In the wake of the data breach at the South Carolina Department of Revenue, I would like to mention some steps that businesses can take to protect themselves, their customers, and their employees from possible intrusions from this breach and other potential breaches or disasters.
1) All individuals should take advantage of the free credit monitoring being offered by South Carolina through Experian. The link to get this protection is: www.experian.com/scdor. The access code is scdor123. Also, place a fraud alert and a credit freeze on your credit report with the Experian, Equifax, and Transunion credit reporting agencies.
2) South Carolina businesses should take advantage of the free credit monitoring offered by Dun & Bradstreet.
3) Monitor banking and credit card accounts on-line daily.
4) If you (or your business) have provided your banking information (account and routing number) to the state, talk to your banker about how your bank is protecting its customer accounts. If you are not comfortable with protection provided by the bank, discuss changing your account number.
5) If your business does not already have a written security policy that sets up the company standards and responsibility for security of on-line data and off-line documents, get one. Be sure to address secure document disposal, data back-ups and the security of the back-ups. The policy should also include consequences for violations and it must be enforced.
6) Know what kind of consumer and employee information you are collecting, where it is, and who has access to it. Access should be limited to as few as possible on a need-to-know basis. Likewise, know who you are giving YOUR information to, why they need it, and how they protect it.
7) If you accept credit cards make sure customer credit card information that is stored in your system is encrypted by you or your processor. For recurring charges, it is preferable to store those card numbers in a data vault provided by your processor. Customer credit card numbers and other consumer information should never be stored on unsecured documents . And don’t blow off the annual PCI questionnaire (SAQ). Complete it honestly. This questionnaire should show you where you may be exposed. Your merchant account provider should be willing to help you with this.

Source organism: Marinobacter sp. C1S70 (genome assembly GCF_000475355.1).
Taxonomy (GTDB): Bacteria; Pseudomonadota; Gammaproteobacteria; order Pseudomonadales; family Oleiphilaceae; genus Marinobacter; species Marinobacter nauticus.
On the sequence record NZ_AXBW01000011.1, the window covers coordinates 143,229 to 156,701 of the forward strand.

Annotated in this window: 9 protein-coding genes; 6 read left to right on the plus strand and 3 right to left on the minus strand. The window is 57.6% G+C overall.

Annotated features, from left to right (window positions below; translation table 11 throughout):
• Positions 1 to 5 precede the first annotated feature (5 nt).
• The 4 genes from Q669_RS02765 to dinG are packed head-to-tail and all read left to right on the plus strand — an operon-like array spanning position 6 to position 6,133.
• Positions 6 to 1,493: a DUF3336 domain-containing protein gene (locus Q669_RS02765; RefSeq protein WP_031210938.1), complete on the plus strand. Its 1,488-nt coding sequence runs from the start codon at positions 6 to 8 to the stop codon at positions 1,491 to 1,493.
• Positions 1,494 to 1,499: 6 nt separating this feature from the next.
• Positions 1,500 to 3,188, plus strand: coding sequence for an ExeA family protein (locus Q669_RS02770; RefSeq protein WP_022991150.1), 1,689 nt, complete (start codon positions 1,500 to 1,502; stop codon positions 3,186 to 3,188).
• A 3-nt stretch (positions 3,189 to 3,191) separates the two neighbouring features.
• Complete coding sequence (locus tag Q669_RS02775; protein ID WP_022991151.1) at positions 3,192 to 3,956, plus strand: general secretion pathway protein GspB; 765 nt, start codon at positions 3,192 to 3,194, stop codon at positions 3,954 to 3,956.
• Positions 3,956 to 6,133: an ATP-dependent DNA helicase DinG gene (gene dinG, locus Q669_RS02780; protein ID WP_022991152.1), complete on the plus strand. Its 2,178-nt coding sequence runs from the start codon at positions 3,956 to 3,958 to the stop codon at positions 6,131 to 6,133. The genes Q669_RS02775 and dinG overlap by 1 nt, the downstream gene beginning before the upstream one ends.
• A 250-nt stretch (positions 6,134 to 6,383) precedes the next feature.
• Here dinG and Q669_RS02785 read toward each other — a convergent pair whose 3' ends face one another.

8) Develop a strict password policy that addresses assigning passwords, levels of access, routine password changes, prohibits password sharing, and sets up procedures for immediate password deactivation when appropriate.
9) Hire an IT security specialist to review your system security if you don’t have a qualified employee to do this. If an employee designed the security, the review should be independent.
10) If you keep hard/paper copies with sensitive employee or customer information, they should be adequately protected, secured, and protected during disposal.
11) Restrict access to your facilities. Know who can enter and what they can access. Restrict key distribution and change locks/keys in appropriate situations (lost keys, employee termination, etc.).
12) Have a disaster recovery plan. This plan should specifically address each step to be taken, and by whom, in the event you have a data breach or a physical disaster (e.g., your building burns down). A data breach will require notification and damage control procedures for your employees and customers. A physical disaster plan will address steps and responsibility to work with your insurance company, acquire an alternate facility and equipment, and restore the data from back-ups.
I realize that the above procedures can be costly and sometimes cumbersome. Each business needs to weigh the costs of implementing such procedures against the benefits that will be derived from the protection provided. The State of South Carolina is going to spend at least $12,000,000 repairing the damage from the recent data breach. That doesn’t include what they’ll spend to prevent it from happening again. I’m sure many are wondering if the State would have been better served by spending that money years ago to strengthen system security. But hindsight is 20/20.